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Friend of the Emergency Department, George Haffenden has become a familiar face among Thames Hospital’s A&E. PHOTO: KELLEY TANTAU

Two decades as a friend in ED

George Haffenden has become a familiar face among Thames Hospital’s A&E.
As a Friend of the Emergency Department [FED], George was one of the first seven volunteers that took on the role back when the service began in October, 2003.
“When we first started 20 years ago, this building was already 100 years old,” George told The Profile, sitting in a comfortable break room within the hospital.
“On that first shift, there wasn’t much to do because nobody knew what we were supposed to be doing – even though we were thoroughly trained.
“On my second shift, it started to get busy, and one of the staff members shoved me into a closet-like room and told me to keep out of the way.
“Now,” he said, “it’s the complete opposite.”
A friend of the ED provides comfort, information, and support of a non-clinical nature to patients – and their relatives – while they are awaiting or undergoing treatment in the emergency department.
It forms part of the Hato Hone St John Community Care structure, and George, who is 86-years-old, said the volunteer job is highly valued among patients and hospital staff.
“It feels good when you’ve been good to other people, and at the end of the shift, the nurses and the doctors say how much they appreciate it.”
George said volunteers do “all sorts of little odds and ends”, such as cleaning up the staff kitchenette, making beds and preparing rooms, helping to serve meals and hot drinks, and, rather importantly, sitting with and listening to patients.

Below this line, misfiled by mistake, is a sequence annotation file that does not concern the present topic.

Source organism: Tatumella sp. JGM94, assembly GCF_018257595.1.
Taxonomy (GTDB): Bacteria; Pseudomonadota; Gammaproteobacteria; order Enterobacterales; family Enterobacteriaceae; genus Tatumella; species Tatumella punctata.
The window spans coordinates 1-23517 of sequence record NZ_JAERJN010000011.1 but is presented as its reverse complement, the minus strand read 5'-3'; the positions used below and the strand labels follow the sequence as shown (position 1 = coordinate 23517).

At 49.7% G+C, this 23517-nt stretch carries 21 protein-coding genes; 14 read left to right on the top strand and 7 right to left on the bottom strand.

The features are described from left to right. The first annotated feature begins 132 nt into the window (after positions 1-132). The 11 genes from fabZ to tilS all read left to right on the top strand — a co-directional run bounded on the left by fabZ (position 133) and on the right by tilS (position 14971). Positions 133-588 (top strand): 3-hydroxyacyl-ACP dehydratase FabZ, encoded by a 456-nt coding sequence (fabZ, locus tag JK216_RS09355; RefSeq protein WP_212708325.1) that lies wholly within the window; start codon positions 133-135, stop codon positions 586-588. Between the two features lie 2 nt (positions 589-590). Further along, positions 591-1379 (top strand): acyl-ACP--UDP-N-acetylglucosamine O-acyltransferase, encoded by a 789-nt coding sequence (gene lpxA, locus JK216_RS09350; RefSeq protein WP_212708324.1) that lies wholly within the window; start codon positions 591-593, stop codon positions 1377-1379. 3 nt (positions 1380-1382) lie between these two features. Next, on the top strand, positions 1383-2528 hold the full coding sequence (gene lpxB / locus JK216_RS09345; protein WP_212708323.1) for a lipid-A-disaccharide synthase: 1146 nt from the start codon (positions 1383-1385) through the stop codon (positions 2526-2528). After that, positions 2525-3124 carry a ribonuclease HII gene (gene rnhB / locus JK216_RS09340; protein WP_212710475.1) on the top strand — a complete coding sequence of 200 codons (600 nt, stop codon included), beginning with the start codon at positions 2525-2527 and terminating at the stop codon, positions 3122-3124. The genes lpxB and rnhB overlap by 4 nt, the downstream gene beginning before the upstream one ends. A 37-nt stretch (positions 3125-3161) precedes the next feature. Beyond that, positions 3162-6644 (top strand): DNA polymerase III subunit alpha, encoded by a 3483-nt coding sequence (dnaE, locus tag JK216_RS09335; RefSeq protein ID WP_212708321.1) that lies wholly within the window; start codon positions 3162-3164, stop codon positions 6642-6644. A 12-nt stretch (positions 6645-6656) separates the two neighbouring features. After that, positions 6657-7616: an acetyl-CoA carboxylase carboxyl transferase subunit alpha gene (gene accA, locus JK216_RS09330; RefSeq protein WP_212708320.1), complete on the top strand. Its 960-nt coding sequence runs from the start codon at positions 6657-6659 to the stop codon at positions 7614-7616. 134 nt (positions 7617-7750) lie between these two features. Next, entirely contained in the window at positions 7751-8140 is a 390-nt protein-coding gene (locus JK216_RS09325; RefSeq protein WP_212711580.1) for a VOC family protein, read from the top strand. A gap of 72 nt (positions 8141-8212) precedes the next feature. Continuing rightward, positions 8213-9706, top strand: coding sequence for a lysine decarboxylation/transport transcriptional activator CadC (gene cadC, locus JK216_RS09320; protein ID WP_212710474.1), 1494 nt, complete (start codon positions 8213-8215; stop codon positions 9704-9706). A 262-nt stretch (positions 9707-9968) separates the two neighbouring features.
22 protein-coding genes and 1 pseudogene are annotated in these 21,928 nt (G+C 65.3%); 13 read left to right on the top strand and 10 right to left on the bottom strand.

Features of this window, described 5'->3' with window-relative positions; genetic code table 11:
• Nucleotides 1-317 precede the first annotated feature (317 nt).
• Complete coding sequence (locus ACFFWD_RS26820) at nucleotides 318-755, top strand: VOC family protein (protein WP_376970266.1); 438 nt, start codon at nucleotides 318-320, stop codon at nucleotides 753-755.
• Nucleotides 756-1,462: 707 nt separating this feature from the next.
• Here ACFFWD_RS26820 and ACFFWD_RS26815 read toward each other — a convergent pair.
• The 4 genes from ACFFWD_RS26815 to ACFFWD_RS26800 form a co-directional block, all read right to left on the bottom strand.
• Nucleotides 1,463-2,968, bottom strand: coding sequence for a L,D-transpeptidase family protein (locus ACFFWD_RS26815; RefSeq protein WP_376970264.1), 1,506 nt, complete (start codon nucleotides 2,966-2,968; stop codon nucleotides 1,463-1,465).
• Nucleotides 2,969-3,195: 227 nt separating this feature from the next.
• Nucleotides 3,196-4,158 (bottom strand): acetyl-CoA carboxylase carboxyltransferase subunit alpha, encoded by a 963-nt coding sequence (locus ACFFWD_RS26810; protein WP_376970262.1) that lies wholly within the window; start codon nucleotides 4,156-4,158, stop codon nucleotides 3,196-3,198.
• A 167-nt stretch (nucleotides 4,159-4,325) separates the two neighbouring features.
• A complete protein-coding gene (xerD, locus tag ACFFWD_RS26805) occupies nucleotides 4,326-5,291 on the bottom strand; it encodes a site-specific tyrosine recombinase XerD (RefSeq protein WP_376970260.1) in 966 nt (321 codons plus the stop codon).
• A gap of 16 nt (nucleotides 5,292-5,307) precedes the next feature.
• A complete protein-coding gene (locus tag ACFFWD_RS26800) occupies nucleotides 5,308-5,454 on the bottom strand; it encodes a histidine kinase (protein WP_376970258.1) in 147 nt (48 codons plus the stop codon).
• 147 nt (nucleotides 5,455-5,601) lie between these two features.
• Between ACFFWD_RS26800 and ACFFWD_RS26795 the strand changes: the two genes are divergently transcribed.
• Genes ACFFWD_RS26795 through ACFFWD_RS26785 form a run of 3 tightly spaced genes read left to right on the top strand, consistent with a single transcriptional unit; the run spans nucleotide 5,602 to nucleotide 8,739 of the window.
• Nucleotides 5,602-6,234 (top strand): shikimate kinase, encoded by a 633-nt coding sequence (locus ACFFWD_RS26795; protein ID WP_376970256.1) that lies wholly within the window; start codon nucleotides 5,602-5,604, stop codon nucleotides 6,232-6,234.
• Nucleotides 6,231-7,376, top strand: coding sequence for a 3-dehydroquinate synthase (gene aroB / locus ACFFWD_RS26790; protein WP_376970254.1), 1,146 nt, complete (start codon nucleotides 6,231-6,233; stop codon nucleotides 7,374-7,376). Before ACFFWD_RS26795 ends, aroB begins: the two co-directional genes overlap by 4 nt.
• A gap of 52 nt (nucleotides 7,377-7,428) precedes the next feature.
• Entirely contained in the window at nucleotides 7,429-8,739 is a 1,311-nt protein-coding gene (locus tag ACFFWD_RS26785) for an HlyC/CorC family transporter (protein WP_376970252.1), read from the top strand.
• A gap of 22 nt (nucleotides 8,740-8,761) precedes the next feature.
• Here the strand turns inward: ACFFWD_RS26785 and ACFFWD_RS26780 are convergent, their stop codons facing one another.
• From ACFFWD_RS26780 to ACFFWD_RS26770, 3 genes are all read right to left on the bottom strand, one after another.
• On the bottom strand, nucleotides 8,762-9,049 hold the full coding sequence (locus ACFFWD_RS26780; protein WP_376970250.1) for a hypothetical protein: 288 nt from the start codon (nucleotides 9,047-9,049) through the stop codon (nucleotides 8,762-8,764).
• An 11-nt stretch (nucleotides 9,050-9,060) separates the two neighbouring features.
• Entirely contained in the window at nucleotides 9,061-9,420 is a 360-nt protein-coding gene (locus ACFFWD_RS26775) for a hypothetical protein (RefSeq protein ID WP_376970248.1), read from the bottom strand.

He said the FEDs don’t go into rooms while patients are being seen by doctors, nor do they offer any medical advice.
He also said he doesn’t bring up discussion topics that could be controversial.
“I’m not there to raise their blood pressure,” he explained with a laugh.
After a long career as an inspector of factories, George was seeking out a volunteer job and lent a helping hand at other organisations across Thames before he discovered FEDs.
“I attend St George’s Church and one morning, the vicar in his notices said St John had started a new programme and was looking for volunteers, so I put my hand up.
“I’m 86 now and I’m not stopping – I enjoy it so much,” he said.
Thames’ Friend of the Emergency Department service was the third in New Zealand to come into fruition, following two successful Auckland ventures.
George said there were about 15 volunteer FEDs in Thames and more were needed to cover the four-hour shifts.
“My job is all care and no responsibility,” he said. “I’m really a comfort for patients and their visitors, and over my 20 years, there have been so many people who have been so grateful.”
George has received a long-service medal for his work and said the 20th year milestone was one worth celebrating.
DETAILS: To get involved with FEDs or to see how else you can volunteer for St John, visit